The sight of thousands of ‘80s bomber jacket wearing, cider swilling, sun-glasses sporting music fans descending on Victoria Park, whatever the weather come June, is now a much loved annual event.
This year the summer festival staple that is Field Day celebrates its tenth edition with a characteristically forward-thinking mix of up and coming and established artists across a host of genres. It’s a festival that’s very close to our hearts too and one that’s generated a fair few (blurry) memories. So, to celebrate, we caught up with festival founder and Eat Your Own Ears promoter Tom Baker about getting Field Day up and running, the secrets behind its success and his personal high points from past festivals.
WeGotTickets: Field Day is now well established as a Summer festival staple, but how did the first ever Field Day come about and how much work went into getting it off the ground?
Tom Baker: Me and my partner Natalie put together a free event in 2006 outside the Griffin pub in Old Street for 1,000 people a day over a summer weekend called Return Of The Rural. It was a village fete with live acoustic acts like James Yorkston and Beth Orton alongside acts like Clinic and Four Tet. Marcus Weedon, who ran the Griffin, was very much involved in making the event happen, so after the success of this we all thought we should do something bigger and on a grander scale.
A year later Marcus confirmed the use of Victoria Park and I drew up a list of people I thought should be involved – Adventures in the Beetroot Field, Bugged Out, Bloggers Delight and Homefires – so we had a strong network to promote the event through. I then started drawing up all the bands I wanted to play and started talking to agents. Field Day was announced and we sold out at 10,000 tickets, which was incredible.
I guess we were one of the first one-day city centre multi-stage multi-genre events; it’s hard to imagine now what it was like as there are just so so many one/two day city centre music events and festivals.
WeGotTickets: What are your memories of the first ever one back in 2007?
TB: Sunshine… great bands (Foals, Caribou, Bat For Lashes, Justice, Four Tet…) and also a huge learning curve… so much was learned and built upon after that first year.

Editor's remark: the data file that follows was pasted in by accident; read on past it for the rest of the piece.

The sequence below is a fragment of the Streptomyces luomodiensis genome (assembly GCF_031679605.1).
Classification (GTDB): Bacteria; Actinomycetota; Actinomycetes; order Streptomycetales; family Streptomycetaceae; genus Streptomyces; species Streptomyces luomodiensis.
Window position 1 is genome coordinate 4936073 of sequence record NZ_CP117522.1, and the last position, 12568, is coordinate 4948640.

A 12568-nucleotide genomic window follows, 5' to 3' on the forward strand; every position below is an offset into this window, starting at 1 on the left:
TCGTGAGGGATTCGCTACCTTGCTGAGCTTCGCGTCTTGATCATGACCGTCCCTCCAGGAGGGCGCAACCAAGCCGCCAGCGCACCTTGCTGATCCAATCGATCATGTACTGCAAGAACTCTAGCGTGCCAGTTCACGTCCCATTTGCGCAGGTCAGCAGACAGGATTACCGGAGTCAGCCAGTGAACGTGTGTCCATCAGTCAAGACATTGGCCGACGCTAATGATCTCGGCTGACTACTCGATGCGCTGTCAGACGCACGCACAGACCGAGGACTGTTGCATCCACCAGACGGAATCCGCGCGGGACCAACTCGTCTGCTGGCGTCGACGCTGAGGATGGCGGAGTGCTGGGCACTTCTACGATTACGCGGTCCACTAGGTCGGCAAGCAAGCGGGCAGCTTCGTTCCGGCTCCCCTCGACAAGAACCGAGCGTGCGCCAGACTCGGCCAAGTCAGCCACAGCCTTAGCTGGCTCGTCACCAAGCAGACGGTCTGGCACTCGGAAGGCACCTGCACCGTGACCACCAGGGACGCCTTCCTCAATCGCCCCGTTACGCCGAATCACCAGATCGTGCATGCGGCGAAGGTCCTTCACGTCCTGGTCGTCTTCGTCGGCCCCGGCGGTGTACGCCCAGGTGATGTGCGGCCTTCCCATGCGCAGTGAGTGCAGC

WeGotTickets: If you had to pick one high and one low point from the last decade of Field Days, what would they be?
TB: A high point would have to be seeing Ride getting back together, I was a huge fan since hearing their album Nowhere at the age of 18, the first ever drum beat I learned was from “Dreams Burn Down”! So it was very special for me to be part of them coming back. They played a fantastic set at Field Day (and it was really great to see them in Glasgow, Manchester and London at the Round House) and I really hope they come back with a new album, that would be immense.
A low point would have to be after 2007, I don’t want to dwell on that, but we learned a lot and didn’t rest on our laurels and are (still) always learning more and more after each event.
WeGotTickets: What is the key to hosting a successful festival? What makes Field Day so successful?
TB: I think listening closely to the people who come and taking on board their feedback and then working closely with the production company to make it better each year.
There is so much competition now, but I do think Field Day still stands out with its unique and eclectic line ups mixing the likes of Ata Kak with Beach House with Skepta with Molly Nilsson with Tale of Us with Blossoms and of course PJ Harvey and James Blake…
WeGotTickets: Do you have any tips for promoters looking to step into the world of Festivals?
TB: Don’t do it… there are too many as it is! Think of something else to do…start an organic farm instead.
WeGotTickets: What do you look for in a ticketing partner when it comes to a festival and how does this differ from one-off gigs/shows?
TB: One that will respond quickly and efficiently to the ticket buyers, has good customer service and also understands what Field Day is and therefore helps us reach the right people with clever and considered marketing.
WeGotTickets: Who are you most excited to see performing this year?
TB: Founded in 1970 Orchestra Baobab are one of Africa’s great iconic bands, creators of one of the world’s most sublime and truly distinctive pop sounds – they’re sure to be one of the highlights of Field Day 2016! Skepta will totally smash it… I’m really excited about new talent Declan McKenna and of course PJ Harvey and James Blake both with new albums.
WeGotTickets: What does the future hold for Field Day? Do you have any aims or plans for future editions?
TB: We are looking at doing Field Day on the moon… there are no other festivals there yet so we are working closely with Richard Branson to develop the first ever festival on the moon, not sure when but in the next 10 years we will be there.